Padres bloggin' since 2007

Trader Byrnes (alternate title: Josh Byrnes as Ray playing MVP Baseball 2005)

January 10th, 2012 by Melvin

Josh Byrnes is one bold dealer at the helm of the San Diego Padres. A cynic might make a reference gunslinging, but I’m not the type to say that.

Here’s my take on the Mat Latos / Anthony Rizzo trades.

“…we felt that Alonso might fare a little better at Petco Park. The acquisition of Alonso provided us the flexibility to make this trade and acquire a quality, young power arm in Cashner.”

The Anthony Rizzo trade intersects the Mat Latos trade in many ways, and they deserve to be viewed together. When Yonder Alonso was first acquired in that deal with the Cincinnati Reds, analysts were split on whether he, or incumbent Anthony Rizzo was the better long term investment at first base. Keith Law, for instance, prefers Rizzo’s upside, while prospect expert John Sickels questions Rizzo’s performance risk.

What is clear is that Josh Byrnes favors Alonso to Rizzo. So lets include that in a new breakdown of the two trades. When looked at on the whole, here are the benefits our Padres get in exchange for trading Mat Latos:

Yasmani Grandal, Brad Boxberger,  Andrew Cashner, Edinson Volquez, and the difference between Anthony Rizzo and Yonder Alonso.

Allow me to summarize:

  • A catcher with an above average bat and an average glove — a rare player and excellent prospect no doubt, but not elite level
  • Two solid relievers with good upside but question marks
  • A once promising pitcher who may turn things around, but may have attitude issues
  • However you judge the difference between Anthony Rizzo and Yonder Alonso

That’s the price Josh Byrnes and the Padres paid for Mat Latos, an elite pitching talent who is a likely rotation anchor for years to come.

Looking at the two trades combined is like a black light in a living room. Mind expanding.

The key to the trade becomes the difference in value between the two first basemen, and consequently, our faith in the Padres front office in making that evaluation. If the value of Alonso over Rizzo isn’t much, it sure puts a damper those deals.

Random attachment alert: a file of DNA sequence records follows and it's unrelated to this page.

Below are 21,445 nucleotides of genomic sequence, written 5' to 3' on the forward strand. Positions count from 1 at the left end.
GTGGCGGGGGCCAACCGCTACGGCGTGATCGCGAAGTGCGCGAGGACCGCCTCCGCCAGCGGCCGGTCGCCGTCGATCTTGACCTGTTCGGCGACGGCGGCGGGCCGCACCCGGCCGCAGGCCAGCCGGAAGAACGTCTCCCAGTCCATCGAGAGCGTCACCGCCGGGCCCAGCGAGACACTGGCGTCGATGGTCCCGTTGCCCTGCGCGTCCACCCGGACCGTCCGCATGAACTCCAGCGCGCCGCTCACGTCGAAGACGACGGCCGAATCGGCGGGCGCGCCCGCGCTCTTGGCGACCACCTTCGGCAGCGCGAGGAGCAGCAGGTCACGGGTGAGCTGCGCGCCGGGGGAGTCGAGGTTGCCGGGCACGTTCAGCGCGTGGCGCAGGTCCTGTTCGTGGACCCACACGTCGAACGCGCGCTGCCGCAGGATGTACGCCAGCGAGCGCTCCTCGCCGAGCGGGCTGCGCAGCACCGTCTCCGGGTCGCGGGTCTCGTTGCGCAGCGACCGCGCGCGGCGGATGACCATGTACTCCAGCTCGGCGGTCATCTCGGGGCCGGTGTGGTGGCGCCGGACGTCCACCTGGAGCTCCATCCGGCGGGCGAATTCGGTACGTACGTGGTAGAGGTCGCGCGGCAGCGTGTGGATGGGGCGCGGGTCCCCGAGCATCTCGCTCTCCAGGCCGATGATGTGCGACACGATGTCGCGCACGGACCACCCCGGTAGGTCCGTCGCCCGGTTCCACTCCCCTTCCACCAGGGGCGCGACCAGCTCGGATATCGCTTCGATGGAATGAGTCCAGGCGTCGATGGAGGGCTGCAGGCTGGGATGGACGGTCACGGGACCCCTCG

The difference

I’m relatively agnostic on the question of who is the preferred first baseman. Remember, the value doesn’t come from the player himself, but the difference between the two. I’m skeptical of the Padres clear choice of Alonso, no doubt, as public opinions from people I respect seemed pretty mixed on the issue of who is the better player. But none of those people work as the general manager of a baseball team, or have access to the resources available to those who do.


What grinds my gears is the “Rizzo has slow bat speed” amateur scouting crowd. Those opinions were of course shared only after Rizzo’s slow start. And it’s a common explanation to bad performance from the scouting peanut gallery. Poor results at the plate? Must be the bat speed. I’ll believe the bat speed analysis when you point it out it before a hitter’s average tanks.

So who is Anthony Rizzo? He probably has more upside than Alonso, but with less of a guarantee.


As for Andrew Cashner, he could become a very good reliever, potentially a top closer. And for reasons I don’t understand, the baseball world still values such players highly, as evidenced by Jonathan Papelbon’s 4 year / $50 million deal with the Phillies. Still, teams, especially rebuilding teams, shouldn’t be trading top prospects or elite starters for relievers. I just don’t get it.

And yes, he throws 100mph. We know. That little factoid has become part of his name in every writeup, like Chris Young’s name became Chris Young (he’s 6’10”!). Besides, Fernando Rodney’s fastball averages the same speed as Cashner’s, and it would take more than a couple $5 beers to forget our sorrows if Rodney is what Cashner becomes. A little more in the way of analysis would be great, thanks.


The Latos trade made sense, but it still hurt (I think I’m missing an analogy to Padres fandom here). Lets hope Josh Byrnes’s analysis includes something his homeboy Jed Hoyer missed out on, because that difference will be the key to these trades.

Posted in hot stove, players | 1 Comment »

One Response to “Trader Byrnes (alternate title: Josh Byrnes as Ray playing MVP Baseball 2005)”

  1. Larry Faria says:

    One consideration may be how the acquisitions affect developing prospects in the minors, and another may be how well the 2012 team plays and the fan support it attracts.

    Last year, The Padres had to dip down to AA for LH hitting Kyle Phillips when Hundley went down. Grandal is a switch hitter and played AAA last year. His glove can be improved with former all-star Terry Kennedy as his manager in Tucson, and he gives Hedges, who has a major league glove already, some more time to develop his bat.

    Likewise, Cashner might be the next Mike Adams, but he allows Moseley to keep a rotation spot, allowing Erlin and Wieland to stay in the minors for more seasoning. Cashner also takes some pressure off Gregerson and Frieri, the candidates for the 8th inning slot, and provides some incentive too.

    The moves as a whole have improved the Padres’ wretched offense, erasing the 8-game underperformance in pythagorean won-loss (71-91 vs expected 79-83) and possibly building on that to a mid-80s win team. That can improve attendance and interest, with a new TV contract coming in. Nothing succeeds like winning, and Josh appears to believe the Padres can compete in 2012. At least he’s demonstrating that he’s not giving up on this year.

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